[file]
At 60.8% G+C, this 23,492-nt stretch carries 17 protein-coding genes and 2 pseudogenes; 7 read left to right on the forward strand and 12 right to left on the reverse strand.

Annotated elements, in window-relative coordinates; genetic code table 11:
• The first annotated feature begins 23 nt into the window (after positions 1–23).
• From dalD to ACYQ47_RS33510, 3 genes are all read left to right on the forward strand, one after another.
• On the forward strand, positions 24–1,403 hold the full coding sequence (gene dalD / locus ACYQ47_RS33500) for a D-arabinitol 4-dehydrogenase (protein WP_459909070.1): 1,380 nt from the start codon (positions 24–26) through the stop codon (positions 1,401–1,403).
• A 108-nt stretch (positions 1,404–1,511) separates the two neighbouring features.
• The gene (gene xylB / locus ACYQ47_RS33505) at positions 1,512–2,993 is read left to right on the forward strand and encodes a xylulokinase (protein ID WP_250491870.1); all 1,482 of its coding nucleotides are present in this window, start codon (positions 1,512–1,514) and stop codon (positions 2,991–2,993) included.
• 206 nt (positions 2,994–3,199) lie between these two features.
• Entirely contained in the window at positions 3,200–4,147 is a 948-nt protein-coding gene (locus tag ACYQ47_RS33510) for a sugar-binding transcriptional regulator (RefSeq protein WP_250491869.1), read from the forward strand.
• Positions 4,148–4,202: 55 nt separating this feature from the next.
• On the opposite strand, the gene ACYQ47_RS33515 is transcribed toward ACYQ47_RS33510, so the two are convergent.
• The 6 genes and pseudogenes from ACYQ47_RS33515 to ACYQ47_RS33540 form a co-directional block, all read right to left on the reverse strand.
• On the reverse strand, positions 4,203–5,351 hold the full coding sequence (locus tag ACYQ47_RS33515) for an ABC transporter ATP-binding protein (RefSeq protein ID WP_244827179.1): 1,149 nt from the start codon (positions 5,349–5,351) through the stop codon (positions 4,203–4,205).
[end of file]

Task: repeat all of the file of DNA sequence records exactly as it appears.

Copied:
At 60.8% G+C, this 23,492-nt stretch carries 17 protein-coding genes and 2 pseudogenes; 7 read left to right on the forward strand and 12 right to left on the reverse strand.

Annotated elements, in window-relative coordinates; genetic code table 11:
• The first annotated feature begins 23 nt into the window (after positions 1–23).
• From dalD to ACYQ47_RS33510, 3 genes are all read left to right on the forward strand, one after another.
• On the forward strand, positions 24–1,403 hold the full coding sequence (gene dalD / locus ACYQ47_RS33500) for a D-arabinitol 4-dehydrogenase (protein WP_459909070.1): 1,380 nt from the start codon (positions 24–26) through the stop codon (positions 1,401–1,403).
• A 108-nt stretch (positions 1,404–1,511) separates the two neighbouring features.
• The gene (gene xylB / locus ACYQ47_RS33505) at positions 1,512–2,993 is read left to right on the forward strand and encodes a xylulokinase (protein ID WP_250491870.1); all 1,482 of its coding nucleotides are present in this window, start codon (positions 1,512–1,514) and stop codon (positions 2,991–2,993) included.
• 206 nt (positions 2,994–3,199) lie between these two features.
• Entirely contained in the window at positions 3,200–4,147 is a 948-nt protein-coding gene (locus tag ACYQ47_RS33510) for a sugar-binding transcriptional regulator (RefSeq protein WP_250491869.1), read from the forward strand.
• Positions 4,148–4,202: 55 nt separating this feature from the next.
• On the opposite strand, the gene ACYQ47_RS33515 is transcribed toward ACYQ47_RS33510, so the two are convergent.
• The 6 genes and pseudogenes from ACYQ47_RS33515 to ACYQ47_RS33540 form a co-directional block, all read right to left on the reverse strand.
• On the reverse strand, positions 4,203–5,351 hold the full coding sequence (locus tag ACYQ47_RS33515) for an ABC transporter ATP-binding protein (RefSeq protein ID WP_244827179.1): 1,149 nt from the start codon (positions 5,349–5,351) through the stop codon (positions 4,203–4,205).